A digital download of this project can be found here

Chatlogs

Storytelling experiment: A physical manifestation of digital content—a way to legitimize the information

This work is a physical collection of chat logs, focused around my younger self. While often ephemeral, these chat logs have been given physical form, and once committed to paper are much harder to forget or put away. It can be found at a later date by anyone, regardless of permission.

There were 5 copies of this text made—all but one were placed in bookstores and libraries, among books about history, sociology, anthropology, and plays as a manifestation of digital culture in these physical spaces.

A Love Letter to the Internet

Storytelling experiment: Giving users a narrative to follow along, as well as providing context clues

A video performance that links to mass texts sent out to the audience. The video is a love letter to the internet, where the internet is treated as the collection of all my online friends. These friends appear throughout the video as Throughout the video, and even after the video ends, audience members will receive text messages with images or messages pulled from my personal archive of digital ephemera.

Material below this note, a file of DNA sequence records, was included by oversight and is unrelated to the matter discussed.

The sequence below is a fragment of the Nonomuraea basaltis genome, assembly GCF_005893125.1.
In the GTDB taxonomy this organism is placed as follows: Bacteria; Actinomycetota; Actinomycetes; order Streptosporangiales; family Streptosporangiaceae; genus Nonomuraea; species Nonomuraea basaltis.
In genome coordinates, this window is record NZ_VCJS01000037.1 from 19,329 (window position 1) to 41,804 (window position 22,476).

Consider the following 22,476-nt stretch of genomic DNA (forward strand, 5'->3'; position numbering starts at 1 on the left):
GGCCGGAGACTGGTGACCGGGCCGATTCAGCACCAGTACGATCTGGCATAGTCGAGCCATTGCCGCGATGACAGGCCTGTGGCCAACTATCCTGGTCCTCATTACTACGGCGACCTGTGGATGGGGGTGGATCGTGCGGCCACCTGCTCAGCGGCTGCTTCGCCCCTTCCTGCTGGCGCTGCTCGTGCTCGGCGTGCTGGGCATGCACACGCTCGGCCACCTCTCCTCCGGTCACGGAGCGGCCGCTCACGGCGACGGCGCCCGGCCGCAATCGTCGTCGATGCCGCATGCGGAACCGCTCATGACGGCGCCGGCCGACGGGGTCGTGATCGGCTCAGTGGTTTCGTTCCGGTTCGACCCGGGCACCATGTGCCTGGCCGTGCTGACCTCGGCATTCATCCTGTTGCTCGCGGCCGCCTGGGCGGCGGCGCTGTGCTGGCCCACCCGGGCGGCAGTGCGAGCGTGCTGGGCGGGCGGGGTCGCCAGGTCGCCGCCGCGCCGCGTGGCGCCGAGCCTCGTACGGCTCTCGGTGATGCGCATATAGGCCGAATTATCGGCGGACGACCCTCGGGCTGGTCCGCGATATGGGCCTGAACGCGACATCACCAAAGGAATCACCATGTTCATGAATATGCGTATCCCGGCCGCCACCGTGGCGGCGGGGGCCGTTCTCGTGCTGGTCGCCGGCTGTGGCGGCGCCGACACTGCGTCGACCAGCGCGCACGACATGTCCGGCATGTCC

Posters

Storytelling experiment: Prominently displaying artifacts from archives

Using screenshots and archived photos from more than 5 years ago, these posters are printed on vellum, backlit, and displayed. They depict my online friends, some of whom I no longer have any contact with.

These were originally printed on various papers, before I decided to project them. Projecting them meant that I could light them without additional lightsources—important for my exhibition where everything needed to be lighted.
Examples of final posters using Photoshop filters to simulate glitch effects that make the images recognizable as faces, yet still obscure the identity of the person

These posters were made from screenshots
Previous form explorations that played with typography and imagery. This was inspired by However, this approach felt very arbitrary, and the text was superfluous. Instead the text was removed and the glitch and pixelation effects were enhanced.

When I Was 14

Storytelling experiment: Using the interface to encourage interaction and to tell more about the nature of the content

A website that uses the restricted screen size of a mobile phone to tell a story. The user is forced to handle the information with lots of care and attention, otherwise the message is impossible to read. You can view the project here on your phone

Digital Humanism

Storytelling experiment: Mass collaboration that allows the user to share their own experiences and add to the collection of stories

An open Google Drive folder, giving edit permissions to everyone and anyone. The folder is an open collaboration that invites people to add their thoughts on computing, in an attempt to try give dignity to the computer. To allow the computer to be its own entity that cannot always be measured by human standards.